Presentation on theme: "Feminism An Overview What is Feminism? “ Feminism is about the oppression of women by men ” – Barbara Goodwin Feminism aims to advance the social role."— Presentation transcript:
What is Feminism? “ Feminism is about the oppression of women by men ” – Barbara Goodwin Feminism aims to advance the social role of women. Feminists highlight a political relationship between men and women in which, they claim, women have been consistently subjected to the supremacy of men.
What is Feminism? Feminist ideology is characterised by two basic beliefs. 1. Women and men are treated differently because of their sex; 2. This unequal treatment can and should be overturned.
What is Feminism? Sexual equality, however, does not necessarily mean that women should be like men! Many feminists argue in terms of ‘ liberation ’ ! The central concept in feminist analysis is patriarchy.
Patriarchy Patriarchy draws attention to the totality of oppression and exploitation to which women are subject. The theory of patriarchy projects gender differences into the political domain. It thus denotes political rule by men over women or, more broadly, male-dominated society. Such domination is generally seen as oppressive.
Patriarchy In feminist theory, patriarchy ‘ recognises the potential power of women and the actual power of men ’ (Eisenstein). This ‘ potential ’ power includes that of reproduction, and of granting sexual satisfaction to men. Patriarchy is an attempt to control this women ’ s power and subject it to the interests of the male.
In sum …. … feminists view gender as a political construct; ‘ feminine ’ and ‘ masculine ’ roles have been stereotyped in patriarchal societies; the differences between men and women – resulting in women ’ s subjugation – are the result not of biological differences, but of socially imposed differences designed to preserve the domination of men.
The Diversity of Feminist Theory There are several different types of feminist theory. The earliest form of feminism is ‘ liberal feminism ’ ; then there is ‘ socialist feminism ’, and ‘ radical feminism ’, which itself has several competing variants; finally we may talk of ‘ post-modern feminists ’.
Liberal Feminism Liberal feminism is characterised by a quest for equal rights, extending the ideas of individualism to women, who should enjoy the same opportunities and rights as men. This was most obviously seen in the suffragette movement – the demand for women ’ s right to vote – and subsequent civil rights for women.
Liberal Feminism Mary Wollstonecraft – “ Vindication of the Rights of Women ” (1792) – argued for the fundamental equality of men and women. Common rational qualities. J.S.Mill – equality, shared rationality, and utilitarian approach. Betty Friedan – women should not be excluded from liberal dream of autonomy and self- determination. None of the above seek to overturn conventional notions of gender in society.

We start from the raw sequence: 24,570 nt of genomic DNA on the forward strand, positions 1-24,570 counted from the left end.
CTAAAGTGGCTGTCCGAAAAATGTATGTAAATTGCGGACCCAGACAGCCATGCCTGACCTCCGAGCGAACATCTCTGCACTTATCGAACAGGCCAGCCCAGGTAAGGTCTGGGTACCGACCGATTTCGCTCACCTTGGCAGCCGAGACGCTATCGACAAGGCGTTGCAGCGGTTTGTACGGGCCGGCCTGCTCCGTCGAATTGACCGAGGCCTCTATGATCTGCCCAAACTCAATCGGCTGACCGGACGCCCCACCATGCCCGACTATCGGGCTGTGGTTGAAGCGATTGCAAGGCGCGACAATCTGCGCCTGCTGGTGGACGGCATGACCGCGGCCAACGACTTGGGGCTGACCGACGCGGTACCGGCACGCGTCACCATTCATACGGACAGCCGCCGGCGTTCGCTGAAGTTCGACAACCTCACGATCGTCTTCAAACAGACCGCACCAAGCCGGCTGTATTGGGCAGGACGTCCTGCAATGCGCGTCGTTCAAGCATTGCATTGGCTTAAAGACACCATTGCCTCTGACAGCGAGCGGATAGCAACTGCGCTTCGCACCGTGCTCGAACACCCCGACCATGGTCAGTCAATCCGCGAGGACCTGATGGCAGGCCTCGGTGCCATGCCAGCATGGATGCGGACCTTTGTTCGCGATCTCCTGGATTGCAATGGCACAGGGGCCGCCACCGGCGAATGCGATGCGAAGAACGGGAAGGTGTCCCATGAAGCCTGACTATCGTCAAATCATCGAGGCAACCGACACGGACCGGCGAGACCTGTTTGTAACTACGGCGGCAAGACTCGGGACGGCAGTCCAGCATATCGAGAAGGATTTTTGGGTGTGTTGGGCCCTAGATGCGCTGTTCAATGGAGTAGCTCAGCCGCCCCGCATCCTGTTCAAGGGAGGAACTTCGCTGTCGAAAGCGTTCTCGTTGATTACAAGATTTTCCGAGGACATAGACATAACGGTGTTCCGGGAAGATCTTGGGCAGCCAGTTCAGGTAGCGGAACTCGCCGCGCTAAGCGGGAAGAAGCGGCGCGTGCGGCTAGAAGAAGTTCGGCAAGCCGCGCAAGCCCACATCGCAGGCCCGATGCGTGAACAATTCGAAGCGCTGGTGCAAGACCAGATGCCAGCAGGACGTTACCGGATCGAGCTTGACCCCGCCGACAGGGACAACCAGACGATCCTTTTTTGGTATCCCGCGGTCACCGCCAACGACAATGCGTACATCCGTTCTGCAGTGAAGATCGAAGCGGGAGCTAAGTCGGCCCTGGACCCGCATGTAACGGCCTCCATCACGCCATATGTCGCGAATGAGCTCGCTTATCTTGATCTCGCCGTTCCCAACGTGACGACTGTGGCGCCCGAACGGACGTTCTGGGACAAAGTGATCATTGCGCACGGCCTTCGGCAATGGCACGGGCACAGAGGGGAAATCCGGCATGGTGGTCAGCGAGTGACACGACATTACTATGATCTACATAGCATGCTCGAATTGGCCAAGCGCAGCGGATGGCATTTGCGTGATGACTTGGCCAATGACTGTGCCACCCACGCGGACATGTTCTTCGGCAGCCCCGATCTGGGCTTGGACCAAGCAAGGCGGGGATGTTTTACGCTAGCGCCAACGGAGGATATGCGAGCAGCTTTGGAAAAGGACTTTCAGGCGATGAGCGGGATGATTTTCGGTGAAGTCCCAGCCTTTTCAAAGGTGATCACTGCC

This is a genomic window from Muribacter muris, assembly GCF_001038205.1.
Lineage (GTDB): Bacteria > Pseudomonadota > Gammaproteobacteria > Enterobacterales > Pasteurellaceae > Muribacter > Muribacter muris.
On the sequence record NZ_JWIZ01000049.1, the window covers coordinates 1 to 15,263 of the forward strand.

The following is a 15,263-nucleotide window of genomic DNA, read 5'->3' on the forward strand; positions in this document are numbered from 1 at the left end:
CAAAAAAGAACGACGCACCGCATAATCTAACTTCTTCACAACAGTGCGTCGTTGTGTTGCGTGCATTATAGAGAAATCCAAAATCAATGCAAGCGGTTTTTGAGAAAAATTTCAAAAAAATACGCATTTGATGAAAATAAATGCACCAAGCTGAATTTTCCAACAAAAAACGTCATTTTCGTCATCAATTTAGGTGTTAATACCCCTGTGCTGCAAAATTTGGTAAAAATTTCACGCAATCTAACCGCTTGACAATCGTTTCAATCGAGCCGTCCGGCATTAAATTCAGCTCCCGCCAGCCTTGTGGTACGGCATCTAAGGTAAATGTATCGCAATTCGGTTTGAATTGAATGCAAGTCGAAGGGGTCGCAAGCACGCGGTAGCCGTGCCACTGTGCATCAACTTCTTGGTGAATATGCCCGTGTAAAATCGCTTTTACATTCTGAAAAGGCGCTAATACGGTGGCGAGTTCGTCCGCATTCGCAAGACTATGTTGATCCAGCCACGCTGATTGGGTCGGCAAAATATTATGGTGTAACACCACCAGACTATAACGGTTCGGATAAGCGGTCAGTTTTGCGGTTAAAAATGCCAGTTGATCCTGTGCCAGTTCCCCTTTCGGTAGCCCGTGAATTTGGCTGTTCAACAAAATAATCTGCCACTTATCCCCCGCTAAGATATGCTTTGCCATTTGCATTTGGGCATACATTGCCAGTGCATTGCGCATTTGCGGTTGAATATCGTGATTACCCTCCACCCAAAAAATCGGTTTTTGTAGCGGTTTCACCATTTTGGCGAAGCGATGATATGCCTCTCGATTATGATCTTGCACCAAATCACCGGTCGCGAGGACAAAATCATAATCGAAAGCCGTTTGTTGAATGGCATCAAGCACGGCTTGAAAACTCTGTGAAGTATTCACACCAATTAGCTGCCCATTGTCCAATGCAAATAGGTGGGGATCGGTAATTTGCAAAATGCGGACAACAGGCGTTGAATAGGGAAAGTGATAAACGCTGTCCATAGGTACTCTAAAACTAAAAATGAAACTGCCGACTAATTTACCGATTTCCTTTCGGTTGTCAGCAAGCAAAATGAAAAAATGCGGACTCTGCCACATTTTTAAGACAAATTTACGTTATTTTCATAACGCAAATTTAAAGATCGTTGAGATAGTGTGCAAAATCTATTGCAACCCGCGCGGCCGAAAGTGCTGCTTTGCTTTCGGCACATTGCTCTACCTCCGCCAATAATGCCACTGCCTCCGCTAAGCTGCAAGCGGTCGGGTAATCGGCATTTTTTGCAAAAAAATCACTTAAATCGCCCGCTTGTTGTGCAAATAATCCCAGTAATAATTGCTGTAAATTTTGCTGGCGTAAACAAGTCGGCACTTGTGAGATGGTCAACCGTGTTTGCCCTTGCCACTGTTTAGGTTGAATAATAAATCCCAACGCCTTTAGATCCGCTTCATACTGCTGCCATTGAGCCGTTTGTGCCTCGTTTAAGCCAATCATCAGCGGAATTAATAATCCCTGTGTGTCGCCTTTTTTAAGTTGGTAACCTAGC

Socialist Feminism Derived from Marxism, this highlights links between female subordination and the capitalist mode of production. Attention is drawn to the economic significance of women being confined to family or domestic life, and women ’ s liberation is thus part of the class struggle, to be realised once socialism is achieved.
Radical Feminism Proclaiming that ‘ the personal is the political ’, radical feminists claim that sexual oppression has to be righted through a major re-structuring of society to abolish all forms of patriarchal existence. Such re-structuring may include separatism (women only colonies) or lesbianism (with men only useful for reproductive purposes).
Radical Feminism – Key Texts Simone de Beauvoir, “ The Second Sex ” (1949) – women are dependent on men and need to draw away from such a status. Germaine Greer, “ The Female Eunuch ” (1971) – women should become sexually assertive, rejecting conventional passivity. Kate Millet, “ Sexual Politics ” (1970) – argues for destruction of nuclear family which maintains male power. Pro-woman position includes Ti-Grace Atkinson ’ s political lesbianism arguments.
Post-modern Feminism Feminism has become increasingly diverse from the 1970s onwards, and post- modernists represent a range of questioning of gender-based norms. “..the [post-modern] feminist agenda is characteristically seen as deconstructing male universalistic linguistic paradigms ” !! (Gary K. Browning)
A Brief History of Feminism The suffragette movements of the nineteenth and early twentieth centuries constituted the ‘ first wave ’ of feminism. Once the vote had been achieved in the West, the campaign for legal and civil rights assumed a lower profile. Political equality was seen by many feminists to have achieved the principal goal of the feminist movement.
A Brief History ….. However, many activists did not feel that ‘ the vote ’ had righted women ’ s wrongs, and in the 1960s a ‘ second wave ’ of feminism arose. This argued that the vote was merely a first step, and that inequalities and oppression still formed part of the social fabric and had to be eradicated.
A Brief History ….. The Women ’ s Liberation Movement was part of the second wave, making more radical demands about women ’ s rights. More recently there has been a growing backlash against feminism; some of its concerns, for instance on language use, have seemed petty. Feminism has also been criticised on the grounds that its internal divisions are so sharp that it has lost internal coherence and unity.